U.S. Supreme Court
Arrowsmith v. Commissioner, 344 U.S. 6 (1952)
Arrowsmith v. Commissioner of Internal Revenue
Argued October 24, 1952
Decided November 10, 1952
344 U.S. 6
In 1937, two taxpayers decided to liquidate and divide the proceeds of a corporation in which each owned 50% of the stock. Partial distributions were made in 1937, 1938, and 1939, and a final one in 1940, and the profits thereon were reported by the taxpayers in their income tax returns as "capital gains." In 1944, a judgment was rendered against the corporation and against one of the taxpayers individually. Each of the two taxpayers paid half of this judgment and deducted 100% of the amount so paid as an ordinary business loss in his income tax return for 1944.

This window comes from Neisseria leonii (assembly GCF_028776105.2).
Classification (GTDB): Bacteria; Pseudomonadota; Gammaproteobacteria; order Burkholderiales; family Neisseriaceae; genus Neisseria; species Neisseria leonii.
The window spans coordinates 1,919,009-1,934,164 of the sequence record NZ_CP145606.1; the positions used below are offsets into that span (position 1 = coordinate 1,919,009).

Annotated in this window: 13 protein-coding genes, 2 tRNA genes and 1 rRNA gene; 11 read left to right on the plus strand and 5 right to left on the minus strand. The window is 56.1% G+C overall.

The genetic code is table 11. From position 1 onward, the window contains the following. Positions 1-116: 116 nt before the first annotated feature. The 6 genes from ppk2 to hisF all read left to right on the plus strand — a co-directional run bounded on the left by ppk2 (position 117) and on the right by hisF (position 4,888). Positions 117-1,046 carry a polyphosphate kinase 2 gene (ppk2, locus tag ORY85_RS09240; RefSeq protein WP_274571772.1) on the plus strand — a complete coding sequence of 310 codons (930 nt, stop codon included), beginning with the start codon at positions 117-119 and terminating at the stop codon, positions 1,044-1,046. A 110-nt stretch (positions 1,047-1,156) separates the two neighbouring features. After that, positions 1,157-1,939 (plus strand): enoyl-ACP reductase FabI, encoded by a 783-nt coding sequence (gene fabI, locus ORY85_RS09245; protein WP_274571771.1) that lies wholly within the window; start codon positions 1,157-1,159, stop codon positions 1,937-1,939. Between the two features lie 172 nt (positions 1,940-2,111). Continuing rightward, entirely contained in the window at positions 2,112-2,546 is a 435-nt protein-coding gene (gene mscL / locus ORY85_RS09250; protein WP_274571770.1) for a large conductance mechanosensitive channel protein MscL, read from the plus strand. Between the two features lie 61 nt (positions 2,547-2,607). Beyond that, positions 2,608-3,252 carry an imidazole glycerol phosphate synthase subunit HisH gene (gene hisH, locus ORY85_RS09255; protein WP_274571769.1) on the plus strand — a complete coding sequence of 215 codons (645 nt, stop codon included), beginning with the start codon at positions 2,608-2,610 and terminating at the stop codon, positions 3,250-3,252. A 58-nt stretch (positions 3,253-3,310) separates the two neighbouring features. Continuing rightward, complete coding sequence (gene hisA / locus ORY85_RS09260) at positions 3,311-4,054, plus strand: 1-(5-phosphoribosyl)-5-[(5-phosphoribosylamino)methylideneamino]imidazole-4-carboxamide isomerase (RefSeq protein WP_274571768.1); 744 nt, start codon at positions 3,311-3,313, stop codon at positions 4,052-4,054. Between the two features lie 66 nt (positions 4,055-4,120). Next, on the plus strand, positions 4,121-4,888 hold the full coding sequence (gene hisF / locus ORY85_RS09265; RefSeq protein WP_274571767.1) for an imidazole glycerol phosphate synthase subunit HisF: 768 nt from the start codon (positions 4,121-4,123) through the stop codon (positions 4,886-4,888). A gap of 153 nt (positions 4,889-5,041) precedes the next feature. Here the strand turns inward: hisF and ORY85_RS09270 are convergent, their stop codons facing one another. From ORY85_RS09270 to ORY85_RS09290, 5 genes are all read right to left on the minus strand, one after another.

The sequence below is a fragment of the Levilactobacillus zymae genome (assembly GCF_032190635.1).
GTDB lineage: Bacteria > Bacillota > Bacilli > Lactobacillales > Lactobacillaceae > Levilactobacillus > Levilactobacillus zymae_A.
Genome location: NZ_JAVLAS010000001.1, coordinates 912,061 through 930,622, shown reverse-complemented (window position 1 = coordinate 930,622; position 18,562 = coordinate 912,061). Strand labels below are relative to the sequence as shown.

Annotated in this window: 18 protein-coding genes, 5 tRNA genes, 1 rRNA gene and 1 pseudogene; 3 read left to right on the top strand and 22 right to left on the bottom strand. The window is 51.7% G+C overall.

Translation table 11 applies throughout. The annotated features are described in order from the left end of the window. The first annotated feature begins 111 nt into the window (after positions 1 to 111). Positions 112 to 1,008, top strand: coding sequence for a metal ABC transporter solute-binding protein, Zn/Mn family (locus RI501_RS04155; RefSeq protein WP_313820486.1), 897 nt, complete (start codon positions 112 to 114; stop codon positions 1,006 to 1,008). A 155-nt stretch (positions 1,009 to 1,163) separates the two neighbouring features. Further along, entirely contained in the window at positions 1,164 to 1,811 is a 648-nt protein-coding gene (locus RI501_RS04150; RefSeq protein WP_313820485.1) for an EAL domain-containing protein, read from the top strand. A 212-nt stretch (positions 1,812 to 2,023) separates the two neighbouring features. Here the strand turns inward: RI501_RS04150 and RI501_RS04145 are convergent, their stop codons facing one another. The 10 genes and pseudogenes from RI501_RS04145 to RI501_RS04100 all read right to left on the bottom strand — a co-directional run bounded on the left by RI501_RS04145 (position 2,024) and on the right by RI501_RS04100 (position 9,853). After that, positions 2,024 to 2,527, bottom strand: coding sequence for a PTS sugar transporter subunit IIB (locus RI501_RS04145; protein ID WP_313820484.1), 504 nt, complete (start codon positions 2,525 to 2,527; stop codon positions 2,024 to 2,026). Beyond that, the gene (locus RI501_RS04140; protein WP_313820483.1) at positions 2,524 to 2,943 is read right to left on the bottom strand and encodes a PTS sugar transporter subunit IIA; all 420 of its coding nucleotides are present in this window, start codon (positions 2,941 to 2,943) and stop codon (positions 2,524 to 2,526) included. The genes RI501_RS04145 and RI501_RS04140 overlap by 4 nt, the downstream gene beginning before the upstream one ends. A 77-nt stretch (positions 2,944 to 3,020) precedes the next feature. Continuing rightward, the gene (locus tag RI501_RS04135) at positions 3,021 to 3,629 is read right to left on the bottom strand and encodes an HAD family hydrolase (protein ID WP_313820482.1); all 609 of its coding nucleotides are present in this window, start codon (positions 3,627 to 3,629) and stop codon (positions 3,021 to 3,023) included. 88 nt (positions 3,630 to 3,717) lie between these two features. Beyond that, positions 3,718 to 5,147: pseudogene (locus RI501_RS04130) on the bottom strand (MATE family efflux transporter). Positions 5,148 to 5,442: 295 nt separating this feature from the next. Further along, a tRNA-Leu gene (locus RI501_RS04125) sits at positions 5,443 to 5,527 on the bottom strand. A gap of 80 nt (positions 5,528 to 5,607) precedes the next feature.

Held: Under §§ 23(g) and 115(c) of the Internal Revenue Code, these losses should have been treated as "capital losses," since they were paid because of liability imposed on the taxpayers as transferees of liquidation distribution assets. Pp. 344 U. S. 7-9.
(a) A different result is not required because of the principle that each taxable year is a separate unit for tax accounting purposes. Pp. 344 U. S. 8-9.
(b) Nor is a different result required as to one of the taxpayers because the judgment was against him personally, as well as against the corporation. P. 344 U. S. 9.
193 F.2d 734, affirmed.
The Commissioner of Internal Revenue determined that a judgment loss paid by petitioners as transferees of liquidation assets of a corporation were "capital losses" under the Internal Revenue Code. The Tax Court held that they were ordinary business losses. 15 T.C. 876. The Court of Appeals reversed. 193 F.2d 734. This Court granted certiorari. 343 U.S. 976. Affirmed, p. 344 U. S. 9. chanroblesvirtualawlibrary